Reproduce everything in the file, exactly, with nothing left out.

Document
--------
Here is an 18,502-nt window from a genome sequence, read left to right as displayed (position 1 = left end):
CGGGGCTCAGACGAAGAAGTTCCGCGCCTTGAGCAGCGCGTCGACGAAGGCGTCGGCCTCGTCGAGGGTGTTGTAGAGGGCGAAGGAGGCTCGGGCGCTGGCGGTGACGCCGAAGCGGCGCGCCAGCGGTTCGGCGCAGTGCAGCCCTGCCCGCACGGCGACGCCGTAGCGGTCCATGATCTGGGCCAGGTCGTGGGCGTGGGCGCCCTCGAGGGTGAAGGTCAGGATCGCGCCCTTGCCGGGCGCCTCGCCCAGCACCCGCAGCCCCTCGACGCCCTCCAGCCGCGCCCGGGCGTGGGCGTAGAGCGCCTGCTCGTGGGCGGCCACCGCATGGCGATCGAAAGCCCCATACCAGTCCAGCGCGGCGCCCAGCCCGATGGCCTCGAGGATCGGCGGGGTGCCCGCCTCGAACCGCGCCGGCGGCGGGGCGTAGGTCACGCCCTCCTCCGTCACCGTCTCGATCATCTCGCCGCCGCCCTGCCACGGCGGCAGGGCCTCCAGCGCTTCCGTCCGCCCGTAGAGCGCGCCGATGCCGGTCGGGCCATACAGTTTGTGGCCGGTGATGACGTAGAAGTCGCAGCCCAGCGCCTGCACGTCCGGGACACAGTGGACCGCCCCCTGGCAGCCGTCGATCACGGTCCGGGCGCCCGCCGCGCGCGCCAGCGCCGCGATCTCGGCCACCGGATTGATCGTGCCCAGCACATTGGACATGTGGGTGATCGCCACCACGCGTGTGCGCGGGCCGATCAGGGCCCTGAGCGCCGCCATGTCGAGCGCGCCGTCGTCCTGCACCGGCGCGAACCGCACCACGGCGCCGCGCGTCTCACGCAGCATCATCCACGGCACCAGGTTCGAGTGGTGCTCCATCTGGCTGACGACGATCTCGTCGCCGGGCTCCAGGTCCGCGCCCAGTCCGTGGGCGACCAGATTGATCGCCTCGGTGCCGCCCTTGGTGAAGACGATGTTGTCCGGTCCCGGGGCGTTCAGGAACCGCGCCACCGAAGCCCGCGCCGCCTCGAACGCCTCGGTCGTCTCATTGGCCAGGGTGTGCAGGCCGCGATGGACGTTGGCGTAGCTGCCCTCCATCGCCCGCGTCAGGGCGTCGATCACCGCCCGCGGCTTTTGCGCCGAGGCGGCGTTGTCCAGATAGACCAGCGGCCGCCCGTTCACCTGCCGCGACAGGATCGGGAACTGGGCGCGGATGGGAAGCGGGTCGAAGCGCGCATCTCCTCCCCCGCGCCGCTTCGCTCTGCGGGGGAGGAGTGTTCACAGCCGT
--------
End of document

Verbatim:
Here is an 18,502-nt window from a genome sequence, read left to right as displayed (position 1 = left end):
CGGGGCTCAGACGAAGAAGTTCCGCGCCTTGAGCAGCGCGTCGACGAAGGCGTCGGCCTCGTCGAGGGTGTTGTAGAGGGCGAAGGAGGCTCGGGCGCTGGCGGTGACGCCGAAGCGGCGCGCCAGCGGTTCGGCGCAGTGCAGCCCTGCCCGCACGGCGACGCCGTAGCGGTCCATGATCTGGGCCAGGTCGTGGGCGTGGGCGCCCTCGAGGGTGAAGGTCAGGATCGCGCCCTTGCCGGGCGCCTCGCCCAGCACCCGCAGCCCCTCGACGCCCTCCAGCCGCGCCCGGGCGTGGGCGTAGAGCGCCTGCTCGTGGGCGGCCACCGCATGGCGATCGAAAGCCCCATACCAGTCCAGCGCGGCGCCCAGCCCGATGGCCTCGAGGATCGGCGGGGTGCCCGCCTCGAACCGCGCCGGCGGCGGGGCGTAGGTCACGCCCTCCTCCGTCACCGTCTCGATCATCTCGCCGCCGCCCTGCCACGGCGGCAGGGCCTCCAGCGCTTCCGTCCGCCCGTAGAGCGCGCCGATGCCGGTCGGGCCATACAGTTTGTGGCCGGTGATGACGTAGAAGTCGCAGCCCAGCGCCTGCACGTCCGGGACACAGTGGACCGCCCCCTGGCAGCCGTCGATCACGGTCCGGGCGCCCGCCGCGCGCGCCAGCGCCGCGATCTCGGCCACCGGATTGATCGTGCCCAGCACATTGGACATGTGGGTGATCGCCACCACGCGTGTGCGCGGGCCGATCAGGGCCCTGAGCGCCGCCATGTCGAGCGCGCCGTCGTCCTGCACCGGCGCGAACCGCACCACGGCGCCGCGCGTCTCACGCAGCATCATCCACGGCACCAGGTTCGAGTGGTGCTCCATCTGGCTGACGACGATCTCGTCGCCGGGCTCCAGGTCCGCGCCCAGTCCGTGGGCGACCAGATTGATCGCCTCGGTGCCGCCCTTGGTGAAGACGATGTTGTCCGGTCCCGGGGCGTTCAGGAACCGCGCCACCGAAGCCCGCGCCGCCTCGAACGCCTCGGTCGTCTCATTGGCCAGGGTGTGCAGGCCGCGATGGACGTTGGCGTAGCTGCCCTCCATCGCCCGCGTCAGGGCGTCGATCACCGCCCGCGGCTTTTGCGCCGAGGCGGCGTTGTCCAGATAGACCAGCGGCCGCCCGTTCACCTGCCGCGACAGGATCGGGAACTGGGCGCGGATGGGAAGCGGGTCGAAGCGCGCATCTCCTCCCCCGCGCCGCTTCGCTCTGCGGGGGAGGAGTGTTCACAGCCGT